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This guide has a range of tips to help you get started and maintain your emergency savings fund.
The most important consideration when taking out a four-year fixed rate bond is that you are as certain as you can be that you will not need access to those funds within the time period of the bond. When investing in this type of product, you are essentially promising that you will not withdraw or close the account until the bond matures. In return, the bank is guaranteeing that they will pay the fixed interest rate advertised for the whole four years.
In return for not withdrawing funds, the bank is offering you a better interest rate than shorter-term alternatives. Consequently, there are heavy restrictions on early access and penalties for withdrawals. In many instances, withdrawals may be forbidden or may lead to your account being automatically closed – even if you do not wish to withdraw all your funds. A few four year fixed rate bonds may allow very restricted early access, but it is likely that this will be penalised by a significant – perhaps even an entire – loss of interest.
In all cases, it will be important that you can reasonably commit to not touching your funds for the full duration of the bond. If this could be a challenge, consider a three year fixed rate bond or a two year fixed rate bond.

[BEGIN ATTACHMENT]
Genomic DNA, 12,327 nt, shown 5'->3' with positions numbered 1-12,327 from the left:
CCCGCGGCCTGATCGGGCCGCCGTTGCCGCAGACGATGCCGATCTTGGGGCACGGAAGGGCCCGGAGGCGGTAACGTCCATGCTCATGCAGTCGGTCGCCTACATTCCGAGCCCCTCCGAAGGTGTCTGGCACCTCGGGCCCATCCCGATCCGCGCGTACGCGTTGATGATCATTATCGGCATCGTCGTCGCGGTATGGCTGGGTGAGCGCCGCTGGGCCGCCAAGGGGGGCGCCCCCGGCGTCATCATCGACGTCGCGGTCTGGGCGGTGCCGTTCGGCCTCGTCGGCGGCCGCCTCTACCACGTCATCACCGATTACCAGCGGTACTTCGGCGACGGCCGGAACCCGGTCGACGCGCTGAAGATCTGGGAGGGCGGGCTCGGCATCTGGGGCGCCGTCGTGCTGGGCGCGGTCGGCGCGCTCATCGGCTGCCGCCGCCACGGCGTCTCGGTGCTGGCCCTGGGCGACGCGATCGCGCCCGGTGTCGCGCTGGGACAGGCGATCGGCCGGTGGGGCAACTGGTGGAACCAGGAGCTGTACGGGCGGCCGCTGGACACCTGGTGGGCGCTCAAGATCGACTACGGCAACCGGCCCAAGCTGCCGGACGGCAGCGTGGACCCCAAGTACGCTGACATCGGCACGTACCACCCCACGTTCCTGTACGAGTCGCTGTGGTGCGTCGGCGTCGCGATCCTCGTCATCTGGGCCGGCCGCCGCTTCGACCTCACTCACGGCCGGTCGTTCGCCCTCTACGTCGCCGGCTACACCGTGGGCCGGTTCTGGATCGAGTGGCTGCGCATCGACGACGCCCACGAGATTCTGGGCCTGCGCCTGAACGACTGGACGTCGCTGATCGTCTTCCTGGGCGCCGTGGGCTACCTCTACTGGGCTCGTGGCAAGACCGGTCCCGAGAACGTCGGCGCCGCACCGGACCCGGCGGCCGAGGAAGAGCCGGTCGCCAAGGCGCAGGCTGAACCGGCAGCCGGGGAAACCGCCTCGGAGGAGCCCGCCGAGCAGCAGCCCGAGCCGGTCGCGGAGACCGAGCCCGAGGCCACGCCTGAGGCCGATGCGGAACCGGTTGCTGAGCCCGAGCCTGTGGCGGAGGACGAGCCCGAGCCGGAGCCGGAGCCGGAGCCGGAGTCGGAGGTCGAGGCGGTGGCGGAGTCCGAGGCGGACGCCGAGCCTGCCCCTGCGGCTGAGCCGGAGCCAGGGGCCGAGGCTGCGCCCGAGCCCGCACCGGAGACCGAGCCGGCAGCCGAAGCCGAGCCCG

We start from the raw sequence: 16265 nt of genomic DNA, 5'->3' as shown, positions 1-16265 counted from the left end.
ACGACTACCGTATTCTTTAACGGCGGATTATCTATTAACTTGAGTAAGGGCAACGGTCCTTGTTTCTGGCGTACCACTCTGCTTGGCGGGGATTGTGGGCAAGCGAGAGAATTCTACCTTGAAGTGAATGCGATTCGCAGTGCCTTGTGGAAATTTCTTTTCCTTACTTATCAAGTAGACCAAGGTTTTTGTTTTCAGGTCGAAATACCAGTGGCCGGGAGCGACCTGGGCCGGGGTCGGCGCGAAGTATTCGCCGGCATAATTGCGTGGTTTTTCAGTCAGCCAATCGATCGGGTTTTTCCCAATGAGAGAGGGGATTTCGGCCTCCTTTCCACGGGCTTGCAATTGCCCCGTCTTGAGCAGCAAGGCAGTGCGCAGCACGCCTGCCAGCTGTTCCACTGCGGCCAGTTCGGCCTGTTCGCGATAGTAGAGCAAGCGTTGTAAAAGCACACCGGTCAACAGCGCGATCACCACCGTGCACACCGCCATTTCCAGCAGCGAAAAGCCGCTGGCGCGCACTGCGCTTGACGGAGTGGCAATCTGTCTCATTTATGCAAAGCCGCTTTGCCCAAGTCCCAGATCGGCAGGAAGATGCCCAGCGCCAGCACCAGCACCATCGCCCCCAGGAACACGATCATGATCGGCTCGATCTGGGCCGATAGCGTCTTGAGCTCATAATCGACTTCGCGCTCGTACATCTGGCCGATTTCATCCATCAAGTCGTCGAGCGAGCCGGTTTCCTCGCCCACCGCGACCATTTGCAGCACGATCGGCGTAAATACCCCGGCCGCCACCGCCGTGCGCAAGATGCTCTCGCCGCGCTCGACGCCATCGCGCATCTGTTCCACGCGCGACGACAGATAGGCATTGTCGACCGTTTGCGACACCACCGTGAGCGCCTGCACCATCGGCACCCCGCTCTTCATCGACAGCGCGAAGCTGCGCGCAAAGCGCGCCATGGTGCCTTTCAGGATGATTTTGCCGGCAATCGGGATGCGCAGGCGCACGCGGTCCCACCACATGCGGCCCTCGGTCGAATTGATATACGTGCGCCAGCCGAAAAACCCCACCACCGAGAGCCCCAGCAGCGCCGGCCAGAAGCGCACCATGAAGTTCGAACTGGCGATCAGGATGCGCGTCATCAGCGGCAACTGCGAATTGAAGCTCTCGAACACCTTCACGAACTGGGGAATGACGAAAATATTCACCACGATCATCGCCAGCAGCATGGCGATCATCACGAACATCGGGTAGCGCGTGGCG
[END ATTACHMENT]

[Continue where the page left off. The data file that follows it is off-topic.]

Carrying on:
Comfortable with not being able to access your monies over a long term? Consider five year fixed rate bonds for the possibility of an even higher rate of interest.
A trend in the fixed rate bond market is for the best rates to be offered by smaller, relatively unknown banks. These are referred to as challenger banks, however, you should not any have any concerns that your money is any less safe with one of these institutions than with one of the bigger, high street brands. All banks and building societies listed by Moneyfacts.co.uk are part of the Financial Services Compensation Scheme (or an EU equivalent). As such, the first £85,0000 you have saved is fully protected should the bank or building society fail.